“Jill, get up and come out in the kitchen and talk to me,” said Grandpa.
When I got to the kitchen, Grandma was standing there. She said, “Go ahead and lay down on the couch. He really doesn’t need anyone to be up with him. He’ll be okay.”
At 5:00 am I was awakened again by Grandpa. He was in the middle of getting dressed and needed some help.
“Jill, Jill, wake up will ya.”
“Yes, Grandpa. What do you need?” I asked.
“Help me with my shirt.”
When we finished, he sat down in his recliner and looked at me as I lay on the couch.
“I love you, Jill,” said Grandpa.
“I love you, too, Grandpa.”
“Do you really?” he asked.
“Yes, Grandpa. I do.”
I woke up at 7:00 am and found my grandparents sitting at the table. Grandpa looked sad.
(To Be Continued)
Train, definitely a train.
My Treasure (Part III)
The next evening, I sat on the couch in my small two bedroom apartment watching TV. Since I had just moved in, I hadn’t had time to decorate yet, so the place was bare with nothing on the walls. For the time being the couch, chair, TV, and small kitchen table with chairs would do. As I walked across the tiny living room to the kitchen to grab a snack, I thought about my mom and dad. They had put up enough money for the first six months rent on my apartment, so I could find a decent job. I lived alone, so I didn’t have anyone else to provide for. Just then the phone rang. It was my mom.
“Jill, I was wondering if you could do me a favor.”
“Sure, what is it?”
She hesitated and sniffled as though crying. I waited quietly. After another moment, she said, “Could you possibly stay with Grandma and Grandpa over night next Thursday? I can’t because I’m on call at the hospital.”
“Yes, I’ll do it. Not a problem. What’s wrong? It sounds like you’ve been crying.”
“Oh, it’s just so sad. It’s hard to see my dad with the knowledge that he isn’t what he used to be. I don’t want him to grow old.”
“I understand, mom. I feel the same way. I wish I could go back in time and relive all those memories with him all over again.”
After a few more minutes of talking, we hung up. I sat on the couch and wondered where mom’s energy came from. Somehow she managed to work long hours at St. Vincent’s Hospital as a home care coordinator, and then go up north every night to take care of her dad. Not to mention she always found the time to keep herself looking nice. Her brown shoulder length hair was always groomed, her make-up neat, and her clothes washed and ironed. I had to smile because she had displayed the same kind of energy her dad always had.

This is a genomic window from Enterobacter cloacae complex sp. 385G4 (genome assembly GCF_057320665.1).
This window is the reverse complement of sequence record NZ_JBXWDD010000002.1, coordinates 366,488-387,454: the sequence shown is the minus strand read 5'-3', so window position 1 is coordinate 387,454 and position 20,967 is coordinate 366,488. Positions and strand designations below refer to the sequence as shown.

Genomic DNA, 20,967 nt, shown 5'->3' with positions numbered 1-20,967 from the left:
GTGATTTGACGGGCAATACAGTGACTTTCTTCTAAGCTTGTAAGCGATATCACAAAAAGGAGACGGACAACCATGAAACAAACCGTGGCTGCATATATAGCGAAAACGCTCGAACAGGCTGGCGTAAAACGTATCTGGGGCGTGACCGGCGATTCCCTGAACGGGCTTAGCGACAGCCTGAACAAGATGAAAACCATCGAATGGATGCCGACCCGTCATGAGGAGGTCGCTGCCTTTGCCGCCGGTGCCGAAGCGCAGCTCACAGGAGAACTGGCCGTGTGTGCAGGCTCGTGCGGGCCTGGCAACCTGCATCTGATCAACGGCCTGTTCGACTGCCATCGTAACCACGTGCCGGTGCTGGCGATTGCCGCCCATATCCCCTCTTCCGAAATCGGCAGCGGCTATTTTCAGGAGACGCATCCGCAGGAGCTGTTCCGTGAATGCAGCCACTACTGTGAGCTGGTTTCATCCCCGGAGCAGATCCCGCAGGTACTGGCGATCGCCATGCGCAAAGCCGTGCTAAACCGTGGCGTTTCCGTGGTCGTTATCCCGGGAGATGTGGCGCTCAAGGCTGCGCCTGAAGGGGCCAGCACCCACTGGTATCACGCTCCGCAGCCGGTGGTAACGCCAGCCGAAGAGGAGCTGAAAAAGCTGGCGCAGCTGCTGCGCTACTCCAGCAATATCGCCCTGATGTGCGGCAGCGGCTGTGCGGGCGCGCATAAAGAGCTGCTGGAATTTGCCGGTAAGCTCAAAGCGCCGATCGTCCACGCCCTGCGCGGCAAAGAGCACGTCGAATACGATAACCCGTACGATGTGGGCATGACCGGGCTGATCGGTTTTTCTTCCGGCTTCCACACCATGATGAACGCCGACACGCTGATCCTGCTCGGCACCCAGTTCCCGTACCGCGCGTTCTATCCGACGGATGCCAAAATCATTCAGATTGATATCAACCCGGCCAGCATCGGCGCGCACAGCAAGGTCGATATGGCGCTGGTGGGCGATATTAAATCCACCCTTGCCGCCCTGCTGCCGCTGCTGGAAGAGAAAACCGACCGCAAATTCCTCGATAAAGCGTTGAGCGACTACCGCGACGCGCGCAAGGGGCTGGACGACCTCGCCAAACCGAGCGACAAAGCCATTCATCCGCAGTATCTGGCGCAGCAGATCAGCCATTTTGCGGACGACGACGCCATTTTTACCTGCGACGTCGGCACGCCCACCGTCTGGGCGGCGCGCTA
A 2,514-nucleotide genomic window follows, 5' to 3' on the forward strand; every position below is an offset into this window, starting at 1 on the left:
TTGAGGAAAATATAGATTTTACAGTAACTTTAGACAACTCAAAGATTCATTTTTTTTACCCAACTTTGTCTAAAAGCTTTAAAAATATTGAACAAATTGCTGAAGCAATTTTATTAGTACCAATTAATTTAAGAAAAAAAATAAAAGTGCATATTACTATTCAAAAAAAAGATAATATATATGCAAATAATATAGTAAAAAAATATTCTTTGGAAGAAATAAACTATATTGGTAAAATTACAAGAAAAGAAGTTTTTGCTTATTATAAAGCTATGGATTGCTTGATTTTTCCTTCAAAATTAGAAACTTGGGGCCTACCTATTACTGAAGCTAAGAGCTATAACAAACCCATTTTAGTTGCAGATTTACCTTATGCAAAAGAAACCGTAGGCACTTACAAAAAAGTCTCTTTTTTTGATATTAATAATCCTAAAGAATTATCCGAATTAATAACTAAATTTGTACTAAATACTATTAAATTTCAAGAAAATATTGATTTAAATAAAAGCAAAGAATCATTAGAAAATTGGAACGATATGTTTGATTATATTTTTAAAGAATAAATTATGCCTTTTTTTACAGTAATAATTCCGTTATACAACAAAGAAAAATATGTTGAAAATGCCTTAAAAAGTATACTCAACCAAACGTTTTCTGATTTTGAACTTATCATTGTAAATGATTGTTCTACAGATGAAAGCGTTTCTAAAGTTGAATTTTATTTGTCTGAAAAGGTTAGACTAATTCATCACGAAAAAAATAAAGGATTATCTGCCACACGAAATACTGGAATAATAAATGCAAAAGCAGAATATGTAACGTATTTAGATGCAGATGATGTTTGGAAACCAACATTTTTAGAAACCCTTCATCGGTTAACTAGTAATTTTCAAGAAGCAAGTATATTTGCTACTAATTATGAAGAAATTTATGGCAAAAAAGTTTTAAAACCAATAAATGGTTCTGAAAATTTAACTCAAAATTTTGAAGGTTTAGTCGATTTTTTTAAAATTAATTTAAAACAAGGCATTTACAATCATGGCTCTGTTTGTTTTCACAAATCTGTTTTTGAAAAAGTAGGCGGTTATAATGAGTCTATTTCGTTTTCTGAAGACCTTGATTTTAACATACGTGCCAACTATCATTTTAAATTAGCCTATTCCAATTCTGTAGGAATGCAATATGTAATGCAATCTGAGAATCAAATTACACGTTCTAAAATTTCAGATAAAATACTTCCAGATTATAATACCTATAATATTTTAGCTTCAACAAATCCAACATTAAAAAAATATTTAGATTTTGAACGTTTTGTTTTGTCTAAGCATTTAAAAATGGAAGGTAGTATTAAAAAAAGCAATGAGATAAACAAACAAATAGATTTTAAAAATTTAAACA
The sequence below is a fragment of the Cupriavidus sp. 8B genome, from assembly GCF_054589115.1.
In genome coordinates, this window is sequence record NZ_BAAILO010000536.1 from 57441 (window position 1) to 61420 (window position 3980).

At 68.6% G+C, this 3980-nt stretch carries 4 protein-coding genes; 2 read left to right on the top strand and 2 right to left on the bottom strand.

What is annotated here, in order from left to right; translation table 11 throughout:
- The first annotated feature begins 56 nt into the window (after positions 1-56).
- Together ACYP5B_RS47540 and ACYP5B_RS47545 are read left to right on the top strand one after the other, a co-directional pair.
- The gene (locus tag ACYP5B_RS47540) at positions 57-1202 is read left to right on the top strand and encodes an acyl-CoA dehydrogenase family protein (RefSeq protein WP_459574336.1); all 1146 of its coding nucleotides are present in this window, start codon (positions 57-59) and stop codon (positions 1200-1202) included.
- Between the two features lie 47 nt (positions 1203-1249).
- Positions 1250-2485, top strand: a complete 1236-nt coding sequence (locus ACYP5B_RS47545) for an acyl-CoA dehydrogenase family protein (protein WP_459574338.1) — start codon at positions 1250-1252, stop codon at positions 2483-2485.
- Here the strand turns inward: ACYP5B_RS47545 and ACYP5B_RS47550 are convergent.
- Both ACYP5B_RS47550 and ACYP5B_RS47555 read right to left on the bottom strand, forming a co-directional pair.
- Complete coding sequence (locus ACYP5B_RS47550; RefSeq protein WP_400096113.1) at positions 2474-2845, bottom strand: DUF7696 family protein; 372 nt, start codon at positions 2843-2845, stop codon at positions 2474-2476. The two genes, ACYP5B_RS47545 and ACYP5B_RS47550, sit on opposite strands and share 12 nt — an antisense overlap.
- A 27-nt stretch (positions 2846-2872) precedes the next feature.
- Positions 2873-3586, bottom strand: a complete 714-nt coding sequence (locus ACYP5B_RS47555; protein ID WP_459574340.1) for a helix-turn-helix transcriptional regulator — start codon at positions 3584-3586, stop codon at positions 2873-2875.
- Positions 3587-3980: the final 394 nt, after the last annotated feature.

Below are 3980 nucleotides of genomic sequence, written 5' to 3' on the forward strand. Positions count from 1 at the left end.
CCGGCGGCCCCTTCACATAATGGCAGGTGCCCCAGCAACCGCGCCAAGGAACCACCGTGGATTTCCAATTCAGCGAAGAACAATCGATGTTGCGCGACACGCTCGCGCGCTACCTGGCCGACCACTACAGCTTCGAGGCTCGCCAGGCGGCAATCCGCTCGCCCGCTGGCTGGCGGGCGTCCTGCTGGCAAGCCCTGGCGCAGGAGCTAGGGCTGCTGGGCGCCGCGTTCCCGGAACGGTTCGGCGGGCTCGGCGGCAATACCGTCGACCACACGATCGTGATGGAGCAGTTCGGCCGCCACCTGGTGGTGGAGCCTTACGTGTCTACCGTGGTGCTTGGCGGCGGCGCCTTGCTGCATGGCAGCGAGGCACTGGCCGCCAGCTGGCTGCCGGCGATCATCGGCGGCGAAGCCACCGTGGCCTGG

My Treasure (Part II)
My grandparents’ cottage was simple. The back door opened into a small utility room with a soft yellow carpet, bare walls, and a washer and dryer. To the left a door led to the cozy kitchen/dining room that bragged soft brownish hues. Off the kitchen was a tiny pink bathroom and two smaller rooms. One of them was used for storage, while the other was used as a sewing room. At the front of the house the living room sat next to Grandma’s and Grandpa’s bedroom.
When I arrived at their house, I found them sitting at the dining room table grinning widely and looking out the large window next to them. I was surprised to find my Grandma’s hair still black after 78 years. Of course, she was part Canadian Indian. Grandpa still looked the same. He had all of his hair, which was a light sandy blond with flex of gray, and his kind, gentle eyes were a baby blue. The only difference was his cane, but that made him look more distinguished.
“Hello, sweetie. It’s so good to see you again. You look great. Have you been working out?”
I gave them both a kiss on the cheek and a hug and said, “Yeah, some.”
“Oh no. You cut your hair. It used to be so full and long,” said Grandma. “Why did you cut it?”
“It was in the way, and I got tired of putting it up every day for the army, so I decided to cut it short. It’ll grow back,” I replied.
Grandma smiled and said, “I know, love. Say, would you like to play a game of Scrabble with me?”
“Sure, I’d love to.”
As we sat and played, I noticed that Grandpa got up from his chair at the kitchen table, walked to his recliner in the living room, sat down, then got up a few minutes later and made a return trip to his chair in the kitchen.
At one point, while Grandpa was sitting his recliner, I asked, “Grandma? I noticed Grandpa keeps making trips back and forth from his chair in the kitchen to his chair in the living room. How come?”
“I’m not sure,” she answered. “I think he’s trying to reassure himself that he is still able to walk without falling over. He’s so afraid of falling. It seems like he’s getting weaker every day.”
The rest of the day we watched television, talked, and enjoyed each other’s company. That’s all I really wanted anyway. That evening, as my mom arrived to spend the night, I left and drove home knowing I had just made some of the best memories of my life.
On a scale of 1 to 10, it depends.